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New feature $(flock ...) - I'll try to implement myself and provide patc

From: Zoltan
Subject: New feature $(flock ...) - I'll try to implement myself and provide patch
Date: Thu, 28 Jan 2016 23:00:07 -0800
User-agent: Mozilla/5.0 (X11; Linux x86_64; rv:34.0) Gecko/20100101 SeaMonkey/2.31

I'd like to suggest and implement a new feature in make to control
parallelism.  I'm basing my suggestion on an old post from Paul Smith:


I've implemented this in my own projects, though without the "uniqueness" of
different lock-file names for multiple 'make'-s running in different sessions
as I don't need that uniqueness feature at the moment.

In the course of implementing the shell-based flock in a makefile, here's my
rule, slightly sanitized for clarity:

# Serialize the install targets:
        flock $(SOMEDIR)/install_lock $(MAKE) -C $(@D) $(notdir $(@))

This works as expected, and I like to credit Paul for his suggestion.

Now, after observing this behavior at build time, it occurred to me that at
least the theoretical implementation of an $(flock ...) function _inside_ make
itself would provide a major additional benefit that it could release the
job-slot while the $(MAKE) currently under execution was waiting for the lock,
thus not holding an active job-slot hostage while it waited for the lock,
unlike the shell-based flock solution.

In watching my current (shell-based) implementation running with a -j8 or even
a -j16, I have seen the make reduced to an effective -j1 when my jobs all hit
the same flock.  This is not ideal, and completely defeats the purpose of
parallel builds for that particular target, since it consumes all the job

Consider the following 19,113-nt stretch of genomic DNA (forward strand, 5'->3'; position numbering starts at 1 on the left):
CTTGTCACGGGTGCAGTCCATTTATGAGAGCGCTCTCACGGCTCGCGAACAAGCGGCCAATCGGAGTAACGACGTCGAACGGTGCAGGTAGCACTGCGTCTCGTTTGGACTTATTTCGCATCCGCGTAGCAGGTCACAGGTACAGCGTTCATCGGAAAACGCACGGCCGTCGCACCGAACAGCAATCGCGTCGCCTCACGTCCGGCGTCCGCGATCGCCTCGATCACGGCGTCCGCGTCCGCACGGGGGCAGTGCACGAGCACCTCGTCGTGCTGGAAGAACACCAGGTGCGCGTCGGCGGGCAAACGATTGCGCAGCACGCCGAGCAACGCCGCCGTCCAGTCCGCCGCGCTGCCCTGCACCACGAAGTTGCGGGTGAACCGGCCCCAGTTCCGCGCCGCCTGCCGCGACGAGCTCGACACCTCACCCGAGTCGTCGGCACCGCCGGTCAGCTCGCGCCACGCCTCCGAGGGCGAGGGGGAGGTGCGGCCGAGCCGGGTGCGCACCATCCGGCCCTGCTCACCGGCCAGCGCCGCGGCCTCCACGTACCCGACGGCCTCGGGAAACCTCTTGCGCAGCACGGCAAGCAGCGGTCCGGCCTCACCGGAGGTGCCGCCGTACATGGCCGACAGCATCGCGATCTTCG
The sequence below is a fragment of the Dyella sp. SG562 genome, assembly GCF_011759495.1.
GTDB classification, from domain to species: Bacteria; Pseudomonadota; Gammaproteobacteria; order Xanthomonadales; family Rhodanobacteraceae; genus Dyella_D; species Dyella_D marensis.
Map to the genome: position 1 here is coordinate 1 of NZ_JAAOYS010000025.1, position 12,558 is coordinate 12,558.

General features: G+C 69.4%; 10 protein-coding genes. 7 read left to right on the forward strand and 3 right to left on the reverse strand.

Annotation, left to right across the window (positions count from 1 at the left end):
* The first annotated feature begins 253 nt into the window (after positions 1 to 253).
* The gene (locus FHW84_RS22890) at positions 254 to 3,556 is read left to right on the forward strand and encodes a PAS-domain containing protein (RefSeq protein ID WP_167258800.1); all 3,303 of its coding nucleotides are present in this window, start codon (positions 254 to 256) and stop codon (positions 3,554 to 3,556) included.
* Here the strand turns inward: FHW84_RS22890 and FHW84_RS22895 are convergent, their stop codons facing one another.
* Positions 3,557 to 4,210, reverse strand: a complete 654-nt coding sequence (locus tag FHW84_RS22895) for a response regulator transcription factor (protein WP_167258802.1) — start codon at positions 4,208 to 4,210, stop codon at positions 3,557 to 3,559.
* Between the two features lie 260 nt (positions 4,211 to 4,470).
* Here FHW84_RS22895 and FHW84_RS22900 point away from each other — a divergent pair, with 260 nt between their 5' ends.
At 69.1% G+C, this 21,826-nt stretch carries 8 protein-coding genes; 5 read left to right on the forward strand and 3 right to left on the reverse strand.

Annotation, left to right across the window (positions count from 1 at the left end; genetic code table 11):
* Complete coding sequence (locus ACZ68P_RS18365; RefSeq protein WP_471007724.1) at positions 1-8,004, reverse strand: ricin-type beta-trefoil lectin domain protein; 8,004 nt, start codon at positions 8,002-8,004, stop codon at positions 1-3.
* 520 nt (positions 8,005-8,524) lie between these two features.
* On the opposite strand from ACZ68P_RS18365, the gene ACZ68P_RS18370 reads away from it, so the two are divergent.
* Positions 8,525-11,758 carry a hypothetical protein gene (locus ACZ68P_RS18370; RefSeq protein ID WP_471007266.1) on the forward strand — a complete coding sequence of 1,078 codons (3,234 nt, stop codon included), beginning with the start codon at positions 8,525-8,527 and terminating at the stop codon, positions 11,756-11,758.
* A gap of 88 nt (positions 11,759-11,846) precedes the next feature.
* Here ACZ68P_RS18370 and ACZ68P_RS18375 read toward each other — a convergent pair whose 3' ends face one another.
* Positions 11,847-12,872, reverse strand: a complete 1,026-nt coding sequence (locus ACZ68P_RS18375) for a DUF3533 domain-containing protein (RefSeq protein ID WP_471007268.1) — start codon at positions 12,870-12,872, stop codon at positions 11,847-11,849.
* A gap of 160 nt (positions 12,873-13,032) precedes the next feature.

slots but only one can be executing.  This is not a "fault" of make, but make
could offer a solution with an internal $(flock ...).

So the advantage of an internal $(flock ...) implementation are several:

1)  release job slot while waiting on lock, thus keeping the number of slots
available for runnable jobs at the user-specified "-j X" level

2)  one $(MAKE) (in a session) does not share locks with other $(MAKE)'s in a
different session, thus solving an issue that Paul himself pointed out right
after his post that I reference above.

>From an implementation standpoint, the job-slot count manipulation is not a
new concept, as sub-makes already exempt themselves and that mechanism should
be usable (I'm just guessing here, but it seems logical) for a similar
exemption, based upon state as follows:  release job-slot while waiting for
lock, once lock has been obtained transition to "runnable" job-state as would
normally happen (so await available job-slot and continue execution as normal
while holding lock), do nothing to job-slot when lock is released.

So there are several design choices that occur to me, revolving around
formatting of the command itself:

$(flock lock-name) rest-of-target-rule

This would make my code snippet above look like

        $(flock install_lock) $(MAKE) -C $(@D) $(notdir $(@))

another option is:

$(flock lock-name command-to-run-while-holding-lock)


        $(flock install_lock $(MAKE) -C $(@D) $(notdir $(@)))

and there may be other options.  I'm open to suggestions, though I am leaning
towards the first [$(flock lock-name) rest-of target-rule)] because it might
be easier to parse, and we could treat the presence of an $(flock ...)
function anywhere within a particular instance of a recipe to cause that
single recipe to honor the lock request and then carry-on as normal with that
whole recipe, sort of similar to how a $(MAKE) appearing anywhere within the
recipe gets special treatment.  And I do mean a single recipe, not all the
recipes in a given rule.

So that's my design plan, feel free to shoot at it.  That which doesn't kill
it will only make it stronger.

And one more thing...just to keep to things sane and avoid the inevitable
dead-lock scenarios, an $(flock lock-name) would only belong to a particular
instance of $(MAKE), and could not be inherited by sub-make's nor shared with
other sibling make' at the same level.  It would be private and local to
whatever makefile it's declared in, and travels no further.  This might be a
bit limiting, but the cost of implementing it should be bearable this way.
I'm trying to keep this small, sane, and yet usable in the most common
situations.  Its not intended to provide a transactional database locking

Any thoughts, suggestions, or pointers (especially to where in the make source
tree I should begin with...) are appreciated.


     ###  Any similarity between my views and the truth is completely ###
     ###     coincidental, except that they are endorsed by NO ONE    ###

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